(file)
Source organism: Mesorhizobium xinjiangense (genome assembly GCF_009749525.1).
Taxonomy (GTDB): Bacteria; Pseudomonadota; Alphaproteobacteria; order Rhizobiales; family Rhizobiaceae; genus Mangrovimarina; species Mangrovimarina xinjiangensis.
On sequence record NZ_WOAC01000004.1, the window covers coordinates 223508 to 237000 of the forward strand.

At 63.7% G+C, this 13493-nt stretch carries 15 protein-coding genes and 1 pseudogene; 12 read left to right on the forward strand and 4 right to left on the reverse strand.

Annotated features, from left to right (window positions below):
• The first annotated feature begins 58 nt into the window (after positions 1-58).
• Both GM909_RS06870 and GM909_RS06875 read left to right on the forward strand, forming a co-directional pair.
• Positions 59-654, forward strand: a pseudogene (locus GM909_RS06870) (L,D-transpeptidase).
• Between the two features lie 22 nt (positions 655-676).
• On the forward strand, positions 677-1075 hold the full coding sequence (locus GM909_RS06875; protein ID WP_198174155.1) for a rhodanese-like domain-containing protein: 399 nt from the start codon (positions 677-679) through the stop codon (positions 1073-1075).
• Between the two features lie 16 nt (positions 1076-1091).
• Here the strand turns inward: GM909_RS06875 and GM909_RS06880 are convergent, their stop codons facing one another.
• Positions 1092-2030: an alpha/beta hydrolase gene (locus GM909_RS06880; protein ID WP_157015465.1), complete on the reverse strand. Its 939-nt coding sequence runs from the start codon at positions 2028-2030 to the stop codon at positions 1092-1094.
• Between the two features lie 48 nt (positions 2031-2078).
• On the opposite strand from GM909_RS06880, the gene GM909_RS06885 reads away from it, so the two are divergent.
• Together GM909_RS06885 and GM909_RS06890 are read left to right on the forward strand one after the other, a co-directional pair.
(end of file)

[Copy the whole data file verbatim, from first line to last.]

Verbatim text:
Source organism: Mesorhizobium xinjiangense (genome assembly GCF_009749525.1).
Taxonomy (GTDB): Bacteria; Pseudomonadota; Alphaproteobacteria; order Rhizobiales; family Rhizobiaceae; genus Mangrovimarina; species Mangrovimarina xinjiangensis.
On sequence record NZ_WOAC01000004.1, the window covers coordinates 223508 to 237000 of the forward strand.

At 63.7% G+C, this 13493-nt stretch carries 15 protein-coding genes and 1 pseudogene; 12 read left to right on the forward strand and 4 right to left on the reverse strand.

Annotated features, from left to right (window positions below):
• The first annotated feature begins 58 nt into the window (after positions 1-58).
• Both GM909_RS06870 and GM909_RS06875 read left to right on the forward strand, forming a co-directional pair.
• Positions 59-654, forward strand: a pseudogene (locus GM909_RS06870) (L,D-transpeptidase).
• Between the two features lie 22 nt (positions 655-676).
• On the forward strand, positions 677-1075 hold the full coding sequence (locus GM909_RS06875; protein ID WP_198174155.1) for a rhodanese-like domain-containing protein: 399 nt from the start codon (positions 677-679) through the stop codon (positions 1073-1075).
• Between the two features lie 16 nt (positions 1076-1091).
• Here the strand turns inward: GM909_RS06875 and GM909_RS06880 are convergent, their stop codons facing one another.
• Positions 1092-2030: an alpha/beta hydrolase gene (locus GM909_RS06880; protein ID WP_157015465.1), complete on the reverse strand. Its 939-nt coding sequence runs from the start codon at positions 2028-2030 to the stop codon at positions 1092-1094.
• Between the two features lie 48 nt (positions 2031-2078).
• On the opposite strand from GM909_RS06880, the gene GM909_RS06885 reads away from it, so the two are divergent.
• Together GM909_RS06885 and GM909_RS06890 are read left to right on the forward strand one after the other, a co-directional pair.